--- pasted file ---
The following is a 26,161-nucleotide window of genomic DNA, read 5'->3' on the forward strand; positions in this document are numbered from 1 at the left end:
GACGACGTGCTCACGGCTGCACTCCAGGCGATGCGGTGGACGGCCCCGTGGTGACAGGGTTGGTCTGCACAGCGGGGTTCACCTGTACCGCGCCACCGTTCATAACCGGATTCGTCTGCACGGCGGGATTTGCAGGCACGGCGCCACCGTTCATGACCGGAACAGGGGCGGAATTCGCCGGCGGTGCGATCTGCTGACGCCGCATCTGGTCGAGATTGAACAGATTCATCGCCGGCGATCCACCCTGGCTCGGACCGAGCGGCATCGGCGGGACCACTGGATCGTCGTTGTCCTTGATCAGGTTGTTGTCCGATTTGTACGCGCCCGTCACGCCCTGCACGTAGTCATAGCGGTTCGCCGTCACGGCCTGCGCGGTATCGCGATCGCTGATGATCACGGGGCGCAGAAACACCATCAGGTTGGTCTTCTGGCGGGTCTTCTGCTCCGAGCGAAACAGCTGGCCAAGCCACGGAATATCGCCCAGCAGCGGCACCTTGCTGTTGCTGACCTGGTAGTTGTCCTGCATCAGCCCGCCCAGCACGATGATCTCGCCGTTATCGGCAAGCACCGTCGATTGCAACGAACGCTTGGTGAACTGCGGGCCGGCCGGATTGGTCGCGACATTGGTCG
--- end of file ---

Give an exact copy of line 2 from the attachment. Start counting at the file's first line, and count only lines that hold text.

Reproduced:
GACGACGTGCTCACGGCTGCACTCCAGGCGATGCGGTGGACGGCCCCGTGGTGACAGGGTTGGTCTGCACAGCGGGGTTCACCTGTACCGCGCCACCGTTCATAACCGGATTCGTCTGCACGGCGGGATTTGCAGGCACGGCGCCACCGTTCATGACCGGAACAGGGGCGGAATTCGCCGGCGGTGCGATCTGCTGACGCCGCATCTGGTCGAGATTGAACAGATTCATCGCCGGCGATCCACCCTGGCTCGGACCGAGCGGCATCGGCGGGACCACTGGATCGTCGTTGTCCTTGATCAGGTTGTTGTCCGATTTGTACGCGCCCGTCACGCCCTGCACGTAGTCATAGCGGTTCGCCGTCACGGCCTGCGCGGTATCGCGATCGCTGATGATCACGGGGCGCAGAAACACCATCAGGTTGGTCTTCTGGCGGGTCTTCTGCTCCGAGCGAAACAGCTGGCCAAGCCACGGAATATCGCCCAGCAGCGGCACCTTGCTGTTGCTGACCTGGTAGTTGTCCTGCATCAGCCCGCCCAGCACGATGATCTCGCCGTTATCGGCAAGCACCGTCGATTGCAACGAACGCTTGGTGAACTGCGGGCCGGCCGGATTGGTCGCGACATTGGTCG